MI ISTERI G. 149 our work finished, the awful question will be how that work was done, not how it was regarded in the eyes of men ! And if our lives are spared, how do we know that this treadmill round is really before us? It may be that, like the man who is to superintend large mechanical undertakings and must therefore himself learn practically the first humble duties of the workshop, we, too, must begin at the beginning to be able afterwards to lead and command. Be that as it may, it is ours so to labor in our appointed field that we can lay down at last our little sheaf before the Lord

of the Harvest, like the faithful reaper, who is no longer a servant but has been accepted as a son! It may be that in our humble daily work, which we think unworthy of our acquirements or abilities, there is shut up some opportunity of higher usefulness, which in our self-seeking has escaped us. There may be some soul, precious to God, in whose neighborhood we have been placed to be a comfort or stay or guide. There may be some doubter whose eyes we are to open, some timid penitent we should point to the cross, some lost sheep we should tenderly lead home to the peace and security of the fold. It may be that our faithful fulfilment of uncongenial duties is to give a testimony to the power of Christian

150 OUR ELDER BROTHER. principle, better than ten sermons. It may be that our struggle to do well where we do not want to be is to strengthen our own tottering religious life, and plant our feet firmly on the Eock of Ages. Perhaps you have never yet begun your destined, your all-important work, ever to "work out your own salvation with fear and trembling." Perhaps you have never laid the willing hand in those blessed hands that were stretched on the cross that they might lead us to the Heavenly Kingdom . There has been but one being in human form who could look up to the Father and say, " I have finished the work Thou gavest me to do." We hear often of men cut off in the midst of their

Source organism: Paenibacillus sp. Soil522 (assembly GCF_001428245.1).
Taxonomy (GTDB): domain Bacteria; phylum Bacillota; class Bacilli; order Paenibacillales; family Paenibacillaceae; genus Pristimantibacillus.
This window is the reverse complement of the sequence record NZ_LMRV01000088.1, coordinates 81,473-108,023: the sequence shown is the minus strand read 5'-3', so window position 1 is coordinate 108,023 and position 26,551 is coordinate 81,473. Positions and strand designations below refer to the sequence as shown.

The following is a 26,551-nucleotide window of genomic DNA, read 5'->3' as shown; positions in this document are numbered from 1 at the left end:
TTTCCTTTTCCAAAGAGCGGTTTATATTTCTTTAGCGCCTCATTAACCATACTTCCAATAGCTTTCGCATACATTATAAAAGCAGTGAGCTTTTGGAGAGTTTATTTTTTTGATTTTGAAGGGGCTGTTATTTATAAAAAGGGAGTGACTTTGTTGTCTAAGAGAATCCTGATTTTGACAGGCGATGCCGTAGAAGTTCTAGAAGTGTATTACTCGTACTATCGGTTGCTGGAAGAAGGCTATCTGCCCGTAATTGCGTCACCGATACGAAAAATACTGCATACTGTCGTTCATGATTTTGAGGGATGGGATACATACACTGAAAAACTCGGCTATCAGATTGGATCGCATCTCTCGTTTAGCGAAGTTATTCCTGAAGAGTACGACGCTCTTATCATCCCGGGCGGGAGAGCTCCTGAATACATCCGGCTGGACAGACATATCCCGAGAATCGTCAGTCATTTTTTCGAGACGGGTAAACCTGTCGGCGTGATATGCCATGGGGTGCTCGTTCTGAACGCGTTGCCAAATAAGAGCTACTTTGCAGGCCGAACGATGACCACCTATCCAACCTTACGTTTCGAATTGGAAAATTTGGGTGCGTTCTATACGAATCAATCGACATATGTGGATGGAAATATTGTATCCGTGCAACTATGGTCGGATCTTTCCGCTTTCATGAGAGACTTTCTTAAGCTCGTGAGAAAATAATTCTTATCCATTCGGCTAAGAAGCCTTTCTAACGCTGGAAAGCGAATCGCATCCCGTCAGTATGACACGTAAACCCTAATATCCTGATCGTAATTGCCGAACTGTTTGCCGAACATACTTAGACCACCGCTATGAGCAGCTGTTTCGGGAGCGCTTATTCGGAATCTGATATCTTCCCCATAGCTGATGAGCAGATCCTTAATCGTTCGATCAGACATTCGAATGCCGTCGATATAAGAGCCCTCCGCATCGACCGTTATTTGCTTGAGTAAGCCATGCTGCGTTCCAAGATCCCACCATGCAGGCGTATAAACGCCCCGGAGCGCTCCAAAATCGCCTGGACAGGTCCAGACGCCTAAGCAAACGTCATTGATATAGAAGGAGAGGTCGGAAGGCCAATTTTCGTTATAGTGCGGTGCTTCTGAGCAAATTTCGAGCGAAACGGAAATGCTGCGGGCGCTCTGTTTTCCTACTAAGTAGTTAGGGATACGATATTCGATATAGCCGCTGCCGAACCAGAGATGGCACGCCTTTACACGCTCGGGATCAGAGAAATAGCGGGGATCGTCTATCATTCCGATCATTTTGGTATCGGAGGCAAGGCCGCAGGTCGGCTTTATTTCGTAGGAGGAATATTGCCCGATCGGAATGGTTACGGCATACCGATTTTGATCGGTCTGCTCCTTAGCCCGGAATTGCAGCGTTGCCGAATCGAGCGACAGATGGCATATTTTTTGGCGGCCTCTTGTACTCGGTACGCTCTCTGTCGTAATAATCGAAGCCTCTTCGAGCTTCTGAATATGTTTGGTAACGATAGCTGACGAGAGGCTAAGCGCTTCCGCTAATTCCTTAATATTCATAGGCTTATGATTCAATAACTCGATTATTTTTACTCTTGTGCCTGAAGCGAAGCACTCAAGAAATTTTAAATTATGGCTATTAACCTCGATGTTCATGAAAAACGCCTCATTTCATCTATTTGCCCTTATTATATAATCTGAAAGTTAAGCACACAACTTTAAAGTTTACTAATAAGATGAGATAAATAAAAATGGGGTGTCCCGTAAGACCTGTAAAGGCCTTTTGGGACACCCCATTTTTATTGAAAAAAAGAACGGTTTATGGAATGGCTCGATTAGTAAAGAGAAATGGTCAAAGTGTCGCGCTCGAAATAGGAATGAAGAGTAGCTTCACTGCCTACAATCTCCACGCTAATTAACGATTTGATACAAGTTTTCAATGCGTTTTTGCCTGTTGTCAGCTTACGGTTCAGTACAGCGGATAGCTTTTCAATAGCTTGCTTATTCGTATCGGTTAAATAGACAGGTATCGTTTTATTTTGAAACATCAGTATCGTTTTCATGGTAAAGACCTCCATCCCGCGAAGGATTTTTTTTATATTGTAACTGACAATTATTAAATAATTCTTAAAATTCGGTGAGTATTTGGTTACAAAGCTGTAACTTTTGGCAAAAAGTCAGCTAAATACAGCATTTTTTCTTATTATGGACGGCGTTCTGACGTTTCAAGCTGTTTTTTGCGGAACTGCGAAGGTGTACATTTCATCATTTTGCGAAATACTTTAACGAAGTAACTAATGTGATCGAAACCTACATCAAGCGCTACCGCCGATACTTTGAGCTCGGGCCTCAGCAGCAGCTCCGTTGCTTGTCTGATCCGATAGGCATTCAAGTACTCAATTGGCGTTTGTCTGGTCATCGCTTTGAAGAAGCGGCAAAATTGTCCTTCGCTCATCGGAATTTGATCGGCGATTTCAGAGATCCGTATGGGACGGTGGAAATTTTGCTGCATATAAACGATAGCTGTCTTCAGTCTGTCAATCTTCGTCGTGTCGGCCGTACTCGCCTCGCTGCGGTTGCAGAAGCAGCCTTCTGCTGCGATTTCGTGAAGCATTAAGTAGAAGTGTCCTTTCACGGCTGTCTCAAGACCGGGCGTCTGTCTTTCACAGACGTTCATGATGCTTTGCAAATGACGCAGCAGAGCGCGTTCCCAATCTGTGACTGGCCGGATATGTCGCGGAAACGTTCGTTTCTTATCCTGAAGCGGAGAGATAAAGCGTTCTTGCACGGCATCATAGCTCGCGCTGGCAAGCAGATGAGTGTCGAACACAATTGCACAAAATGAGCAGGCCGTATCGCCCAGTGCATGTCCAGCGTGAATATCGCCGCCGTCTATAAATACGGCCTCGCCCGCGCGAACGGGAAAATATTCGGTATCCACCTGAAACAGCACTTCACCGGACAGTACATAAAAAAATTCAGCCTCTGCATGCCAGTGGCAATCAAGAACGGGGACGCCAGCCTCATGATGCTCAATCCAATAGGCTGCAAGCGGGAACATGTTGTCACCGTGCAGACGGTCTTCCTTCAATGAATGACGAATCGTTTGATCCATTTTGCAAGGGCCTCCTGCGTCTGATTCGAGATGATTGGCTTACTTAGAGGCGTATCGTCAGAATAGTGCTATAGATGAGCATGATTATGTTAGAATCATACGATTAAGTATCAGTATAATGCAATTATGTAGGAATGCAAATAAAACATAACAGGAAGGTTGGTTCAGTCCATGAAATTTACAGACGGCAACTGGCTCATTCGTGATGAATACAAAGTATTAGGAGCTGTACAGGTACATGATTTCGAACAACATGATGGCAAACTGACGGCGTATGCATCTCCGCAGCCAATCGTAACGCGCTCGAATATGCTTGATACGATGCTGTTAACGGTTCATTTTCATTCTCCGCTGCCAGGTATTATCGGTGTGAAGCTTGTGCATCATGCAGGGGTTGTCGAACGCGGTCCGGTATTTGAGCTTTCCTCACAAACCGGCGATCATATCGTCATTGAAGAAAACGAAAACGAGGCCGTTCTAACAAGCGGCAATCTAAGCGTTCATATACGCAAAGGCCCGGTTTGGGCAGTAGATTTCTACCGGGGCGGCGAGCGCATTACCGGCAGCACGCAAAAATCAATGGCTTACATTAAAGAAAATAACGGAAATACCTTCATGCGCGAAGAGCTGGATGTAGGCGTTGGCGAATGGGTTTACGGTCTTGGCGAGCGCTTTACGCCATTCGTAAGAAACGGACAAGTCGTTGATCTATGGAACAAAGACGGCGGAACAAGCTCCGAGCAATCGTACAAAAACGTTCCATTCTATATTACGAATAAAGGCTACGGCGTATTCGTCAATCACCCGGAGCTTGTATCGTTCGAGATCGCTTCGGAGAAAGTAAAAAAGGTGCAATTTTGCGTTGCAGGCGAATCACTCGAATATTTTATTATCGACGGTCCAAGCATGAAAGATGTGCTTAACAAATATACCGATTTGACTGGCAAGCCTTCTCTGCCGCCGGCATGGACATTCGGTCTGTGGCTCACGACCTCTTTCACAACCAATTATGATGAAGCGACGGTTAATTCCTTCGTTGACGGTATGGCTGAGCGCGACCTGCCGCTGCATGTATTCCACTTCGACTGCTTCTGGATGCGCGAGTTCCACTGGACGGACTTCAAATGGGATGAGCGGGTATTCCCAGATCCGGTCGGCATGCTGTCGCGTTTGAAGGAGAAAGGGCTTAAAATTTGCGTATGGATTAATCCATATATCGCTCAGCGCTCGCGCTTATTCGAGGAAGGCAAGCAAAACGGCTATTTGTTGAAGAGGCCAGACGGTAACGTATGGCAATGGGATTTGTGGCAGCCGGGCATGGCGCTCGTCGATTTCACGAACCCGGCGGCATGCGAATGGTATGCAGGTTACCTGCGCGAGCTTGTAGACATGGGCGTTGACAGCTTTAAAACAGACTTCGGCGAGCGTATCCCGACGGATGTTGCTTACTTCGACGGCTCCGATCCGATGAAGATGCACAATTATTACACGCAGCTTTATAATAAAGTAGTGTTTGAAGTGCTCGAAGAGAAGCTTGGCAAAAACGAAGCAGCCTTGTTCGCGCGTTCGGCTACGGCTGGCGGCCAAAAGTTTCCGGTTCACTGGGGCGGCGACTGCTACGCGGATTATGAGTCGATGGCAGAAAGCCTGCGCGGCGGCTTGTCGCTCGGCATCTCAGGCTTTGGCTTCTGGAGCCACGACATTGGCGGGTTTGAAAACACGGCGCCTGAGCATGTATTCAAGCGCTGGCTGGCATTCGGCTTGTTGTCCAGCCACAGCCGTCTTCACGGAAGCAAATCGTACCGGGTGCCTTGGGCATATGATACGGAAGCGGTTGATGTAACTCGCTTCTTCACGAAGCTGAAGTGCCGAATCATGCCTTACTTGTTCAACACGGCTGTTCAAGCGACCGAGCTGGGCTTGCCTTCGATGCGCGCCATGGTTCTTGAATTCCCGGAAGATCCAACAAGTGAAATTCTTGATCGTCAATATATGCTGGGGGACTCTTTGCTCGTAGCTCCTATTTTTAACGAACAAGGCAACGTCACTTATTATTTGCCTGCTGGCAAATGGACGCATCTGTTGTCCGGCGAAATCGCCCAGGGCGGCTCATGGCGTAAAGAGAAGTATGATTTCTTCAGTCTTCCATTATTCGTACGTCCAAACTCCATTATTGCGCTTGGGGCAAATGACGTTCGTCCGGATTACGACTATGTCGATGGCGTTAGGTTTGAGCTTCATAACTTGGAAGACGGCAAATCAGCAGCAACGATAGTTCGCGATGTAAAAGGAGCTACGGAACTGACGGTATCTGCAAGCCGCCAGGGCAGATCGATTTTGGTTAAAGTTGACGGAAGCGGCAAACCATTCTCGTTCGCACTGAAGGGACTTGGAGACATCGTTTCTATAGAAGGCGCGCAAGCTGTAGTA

labors, leaving in youth or in manhood an unfinished work. So the world speaks, as if alone the sudden close of an earthly career caused the incompleteness of the work. Look at the aged saint who, after a pure outward life and long years of active usefulness, lays down his hoary head in the grave. Does he presume to come before his Heavenly Master as with a finished work? He too must bow down before the throne of the All-Perfect as an unprofitable servant, a helpless sinner, a transgressor of the strict law, a banished dweller in outer darkness, but for the one faultless life, the one all-sufficient sacrifice !

MI ISTERI G. . 151 We cannot know the peace of that nature which in the presence of the Omniscient could say, "I have finished the work Thou gavest me to do." Yet we have been brought into brotherhood with the One Perfect Man. He has owned us in the words, " I go to my Father and your Father, my God and your God ! " Through Him we may draw near as welcome sons and daughters of the Lord God Almighty! Our poor deeds shine with a light reflected from Him who is the Light of the World. He has been pleased to choose us as His own, and will gather us at last into His Father's House.